Something different accompanies the start of the school year this year. For the first time in modern U.S. history, whites will be the minority.
Non-Hispanic white students are still expected to be the largest racial group in the public schools this year at 49.8 percent, CBS News reports. But the National Center for Education Statistics says minority students, when added together, will now make up the majority.
One quarter of the students are Hispanic.
The new majority-minority status of America’s schools mirrors a change that is coming for the nation as a whole. The Census Bureau estimates that the country’s population also will have more minorities than whites for the first time in 2043, a result of higher birth rates among Hispanics and a stagnating or declining birth rate among blacks, whites and Asians.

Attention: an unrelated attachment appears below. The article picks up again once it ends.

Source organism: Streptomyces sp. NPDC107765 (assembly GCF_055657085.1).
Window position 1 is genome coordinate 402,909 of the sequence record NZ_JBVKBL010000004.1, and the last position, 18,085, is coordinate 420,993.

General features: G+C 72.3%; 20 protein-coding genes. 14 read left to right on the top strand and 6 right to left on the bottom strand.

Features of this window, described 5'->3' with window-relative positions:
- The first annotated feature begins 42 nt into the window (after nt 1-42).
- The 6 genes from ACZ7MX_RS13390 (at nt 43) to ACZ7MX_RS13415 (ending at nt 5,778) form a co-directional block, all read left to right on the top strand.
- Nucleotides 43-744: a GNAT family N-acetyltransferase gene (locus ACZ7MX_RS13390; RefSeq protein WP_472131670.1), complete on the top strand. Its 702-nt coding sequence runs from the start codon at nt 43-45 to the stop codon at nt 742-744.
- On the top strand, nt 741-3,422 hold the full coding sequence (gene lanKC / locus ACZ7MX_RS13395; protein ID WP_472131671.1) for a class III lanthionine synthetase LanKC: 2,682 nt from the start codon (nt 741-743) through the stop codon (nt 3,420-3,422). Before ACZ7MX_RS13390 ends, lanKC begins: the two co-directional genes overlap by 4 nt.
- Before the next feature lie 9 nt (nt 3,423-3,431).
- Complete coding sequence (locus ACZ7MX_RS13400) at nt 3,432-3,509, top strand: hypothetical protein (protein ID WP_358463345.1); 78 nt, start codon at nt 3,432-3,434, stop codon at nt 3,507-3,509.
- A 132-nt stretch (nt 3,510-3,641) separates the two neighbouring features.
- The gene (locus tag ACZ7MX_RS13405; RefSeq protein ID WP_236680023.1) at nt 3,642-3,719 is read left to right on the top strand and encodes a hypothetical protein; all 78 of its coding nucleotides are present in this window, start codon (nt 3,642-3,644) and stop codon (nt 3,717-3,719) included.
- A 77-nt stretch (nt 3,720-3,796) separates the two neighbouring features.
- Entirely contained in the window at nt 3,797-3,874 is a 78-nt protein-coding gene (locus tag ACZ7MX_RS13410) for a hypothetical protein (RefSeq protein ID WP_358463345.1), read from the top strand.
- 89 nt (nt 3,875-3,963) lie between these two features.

Even as the population becomes more diverse, schools are becoming more racially divided, reflecting U.S. housing patterns.
The disparities are evident even in the youngest of black, Hispanic and Native American children, who on average enter kindergarten academically behind their white and Asian peers. They are more likely to attend failing schools and face harsher school discipline.
Later, they have lower standardized test scores, on average, fewer opportunities to take advanced classes, and are less likely to graduate.
And the students are poorer, which will challenge school districts to provide additional services.